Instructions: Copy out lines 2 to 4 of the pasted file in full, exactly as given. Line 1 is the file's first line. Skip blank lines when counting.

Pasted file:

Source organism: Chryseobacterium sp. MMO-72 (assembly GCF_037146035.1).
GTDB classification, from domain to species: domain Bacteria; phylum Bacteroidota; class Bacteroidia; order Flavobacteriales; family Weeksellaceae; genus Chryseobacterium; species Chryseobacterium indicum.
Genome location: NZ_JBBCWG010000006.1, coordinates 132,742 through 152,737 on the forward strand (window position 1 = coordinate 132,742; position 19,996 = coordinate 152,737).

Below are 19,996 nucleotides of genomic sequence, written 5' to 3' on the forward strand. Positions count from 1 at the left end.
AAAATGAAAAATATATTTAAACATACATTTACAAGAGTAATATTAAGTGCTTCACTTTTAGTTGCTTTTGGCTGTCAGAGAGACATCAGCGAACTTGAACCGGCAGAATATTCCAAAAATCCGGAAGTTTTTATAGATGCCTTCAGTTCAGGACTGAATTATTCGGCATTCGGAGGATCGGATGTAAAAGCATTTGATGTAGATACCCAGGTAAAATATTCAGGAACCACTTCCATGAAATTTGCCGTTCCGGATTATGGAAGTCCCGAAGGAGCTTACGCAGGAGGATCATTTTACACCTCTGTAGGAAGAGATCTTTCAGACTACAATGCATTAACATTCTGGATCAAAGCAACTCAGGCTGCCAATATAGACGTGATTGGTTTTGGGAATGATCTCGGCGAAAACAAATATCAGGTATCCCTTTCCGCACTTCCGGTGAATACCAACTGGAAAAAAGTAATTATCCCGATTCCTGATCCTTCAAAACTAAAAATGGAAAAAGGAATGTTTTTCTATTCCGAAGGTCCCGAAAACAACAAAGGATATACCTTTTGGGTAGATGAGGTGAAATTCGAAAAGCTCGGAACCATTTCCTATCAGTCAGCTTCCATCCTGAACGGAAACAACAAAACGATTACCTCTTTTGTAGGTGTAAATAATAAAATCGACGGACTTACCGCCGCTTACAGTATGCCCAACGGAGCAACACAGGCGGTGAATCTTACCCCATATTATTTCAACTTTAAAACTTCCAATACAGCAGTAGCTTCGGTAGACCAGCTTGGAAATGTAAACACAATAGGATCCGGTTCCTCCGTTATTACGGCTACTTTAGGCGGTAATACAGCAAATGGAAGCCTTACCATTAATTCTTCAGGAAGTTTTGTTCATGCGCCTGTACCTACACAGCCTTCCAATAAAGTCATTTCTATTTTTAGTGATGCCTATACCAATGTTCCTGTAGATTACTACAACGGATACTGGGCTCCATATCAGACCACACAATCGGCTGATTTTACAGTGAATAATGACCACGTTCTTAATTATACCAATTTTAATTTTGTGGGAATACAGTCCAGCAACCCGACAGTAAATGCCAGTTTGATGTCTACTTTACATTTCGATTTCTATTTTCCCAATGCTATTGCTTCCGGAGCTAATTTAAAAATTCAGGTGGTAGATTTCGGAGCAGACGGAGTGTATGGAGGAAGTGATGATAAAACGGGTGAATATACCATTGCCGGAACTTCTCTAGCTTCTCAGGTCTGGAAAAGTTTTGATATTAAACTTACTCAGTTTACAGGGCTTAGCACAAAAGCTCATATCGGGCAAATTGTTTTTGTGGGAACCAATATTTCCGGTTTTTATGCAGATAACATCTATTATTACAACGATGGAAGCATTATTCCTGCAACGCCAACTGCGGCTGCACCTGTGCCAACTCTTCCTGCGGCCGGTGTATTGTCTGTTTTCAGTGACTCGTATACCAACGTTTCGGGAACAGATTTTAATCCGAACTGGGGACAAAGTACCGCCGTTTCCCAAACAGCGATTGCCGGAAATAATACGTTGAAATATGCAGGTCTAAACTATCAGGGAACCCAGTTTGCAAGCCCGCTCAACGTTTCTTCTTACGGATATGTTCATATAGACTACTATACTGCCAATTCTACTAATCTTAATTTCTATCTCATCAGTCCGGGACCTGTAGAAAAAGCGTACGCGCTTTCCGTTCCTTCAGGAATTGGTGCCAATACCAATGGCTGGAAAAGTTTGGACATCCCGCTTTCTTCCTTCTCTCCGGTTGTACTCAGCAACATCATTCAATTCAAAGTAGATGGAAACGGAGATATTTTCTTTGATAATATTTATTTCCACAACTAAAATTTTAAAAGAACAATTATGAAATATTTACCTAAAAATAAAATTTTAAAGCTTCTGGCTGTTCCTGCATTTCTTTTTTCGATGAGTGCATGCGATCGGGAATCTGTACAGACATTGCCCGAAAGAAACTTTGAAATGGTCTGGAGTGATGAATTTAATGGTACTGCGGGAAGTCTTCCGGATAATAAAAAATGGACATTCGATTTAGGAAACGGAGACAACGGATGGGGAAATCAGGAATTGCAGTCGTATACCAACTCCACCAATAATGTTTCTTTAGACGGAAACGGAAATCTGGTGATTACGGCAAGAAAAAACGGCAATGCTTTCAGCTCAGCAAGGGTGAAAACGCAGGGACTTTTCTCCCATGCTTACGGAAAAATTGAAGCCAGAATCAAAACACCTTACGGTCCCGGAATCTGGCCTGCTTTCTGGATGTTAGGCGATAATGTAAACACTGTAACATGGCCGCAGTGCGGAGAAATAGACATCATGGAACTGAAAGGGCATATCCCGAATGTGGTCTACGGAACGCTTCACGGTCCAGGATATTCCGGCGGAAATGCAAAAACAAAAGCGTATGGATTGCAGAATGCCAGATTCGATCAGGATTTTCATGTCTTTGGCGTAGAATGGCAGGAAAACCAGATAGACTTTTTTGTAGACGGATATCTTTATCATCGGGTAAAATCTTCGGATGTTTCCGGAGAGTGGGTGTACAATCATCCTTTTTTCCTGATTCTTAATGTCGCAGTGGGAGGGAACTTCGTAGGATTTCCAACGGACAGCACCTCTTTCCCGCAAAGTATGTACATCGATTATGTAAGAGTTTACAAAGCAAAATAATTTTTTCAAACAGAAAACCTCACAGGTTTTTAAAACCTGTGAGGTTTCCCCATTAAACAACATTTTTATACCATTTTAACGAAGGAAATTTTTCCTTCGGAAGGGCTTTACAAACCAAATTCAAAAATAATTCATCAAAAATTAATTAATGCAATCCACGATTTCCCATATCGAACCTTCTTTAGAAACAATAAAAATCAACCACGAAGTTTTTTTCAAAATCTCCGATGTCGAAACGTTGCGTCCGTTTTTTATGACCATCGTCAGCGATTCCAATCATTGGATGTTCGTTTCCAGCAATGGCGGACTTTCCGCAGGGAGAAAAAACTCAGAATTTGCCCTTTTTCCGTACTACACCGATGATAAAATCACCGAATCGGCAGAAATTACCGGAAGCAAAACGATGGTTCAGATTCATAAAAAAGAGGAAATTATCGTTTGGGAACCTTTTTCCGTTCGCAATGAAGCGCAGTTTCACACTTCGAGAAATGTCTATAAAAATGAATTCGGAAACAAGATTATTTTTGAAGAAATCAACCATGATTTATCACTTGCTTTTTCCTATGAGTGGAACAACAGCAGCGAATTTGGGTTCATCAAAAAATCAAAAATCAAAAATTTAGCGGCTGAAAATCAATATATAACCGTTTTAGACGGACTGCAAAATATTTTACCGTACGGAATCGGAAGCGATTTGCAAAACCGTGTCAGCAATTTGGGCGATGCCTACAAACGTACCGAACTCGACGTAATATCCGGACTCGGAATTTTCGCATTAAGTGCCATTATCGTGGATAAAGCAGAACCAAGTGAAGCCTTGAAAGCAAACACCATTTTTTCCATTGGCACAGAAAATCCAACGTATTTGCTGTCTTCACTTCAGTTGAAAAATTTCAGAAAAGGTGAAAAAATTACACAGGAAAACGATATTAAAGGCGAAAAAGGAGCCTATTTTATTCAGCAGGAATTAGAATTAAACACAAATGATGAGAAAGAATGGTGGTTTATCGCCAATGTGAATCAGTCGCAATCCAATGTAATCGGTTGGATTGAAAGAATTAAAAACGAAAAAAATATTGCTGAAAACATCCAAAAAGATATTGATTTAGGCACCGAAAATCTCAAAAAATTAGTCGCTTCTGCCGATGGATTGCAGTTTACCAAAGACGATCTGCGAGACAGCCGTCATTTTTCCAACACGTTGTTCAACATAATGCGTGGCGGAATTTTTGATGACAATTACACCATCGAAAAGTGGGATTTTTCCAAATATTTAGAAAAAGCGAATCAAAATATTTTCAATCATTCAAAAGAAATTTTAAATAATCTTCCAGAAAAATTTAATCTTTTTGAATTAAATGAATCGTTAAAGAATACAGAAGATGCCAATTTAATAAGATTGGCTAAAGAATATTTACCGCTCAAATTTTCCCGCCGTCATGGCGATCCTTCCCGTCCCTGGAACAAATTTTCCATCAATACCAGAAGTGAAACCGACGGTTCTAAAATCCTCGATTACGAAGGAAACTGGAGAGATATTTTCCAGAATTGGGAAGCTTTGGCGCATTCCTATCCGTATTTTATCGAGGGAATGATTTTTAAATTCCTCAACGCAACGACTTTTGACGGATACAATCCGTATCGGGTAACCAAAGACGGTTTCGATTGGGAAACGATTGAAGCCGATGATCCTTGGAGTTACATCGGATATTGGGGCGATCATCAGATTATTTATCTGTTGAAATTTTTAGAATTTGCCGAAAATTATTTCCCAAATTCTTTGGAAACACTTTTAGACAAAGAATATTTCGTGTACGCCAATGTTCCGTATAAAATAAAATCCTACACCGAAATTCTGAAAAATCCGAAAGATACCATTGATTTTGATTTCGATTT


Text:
GTDB classification, from domain to species: domain Bacteria; phylum Bacteroidota; class Bacteroidia; order Flavobacteriales; family Weeksellaceae; genus Chryseobacterium; species Chryseobacterium indicum.
Genome location: NZ_JBBCWG010000006.1, coordinates 132,742 through 152,737 on the forward strand (window position 1 = coordinate 132,742; position 19,996 = coordinate 152,737).

Below are 19,996 nucleotides of genomic sequence, written 5' to 3' on the forward strand. Positions count from 1 at the left end.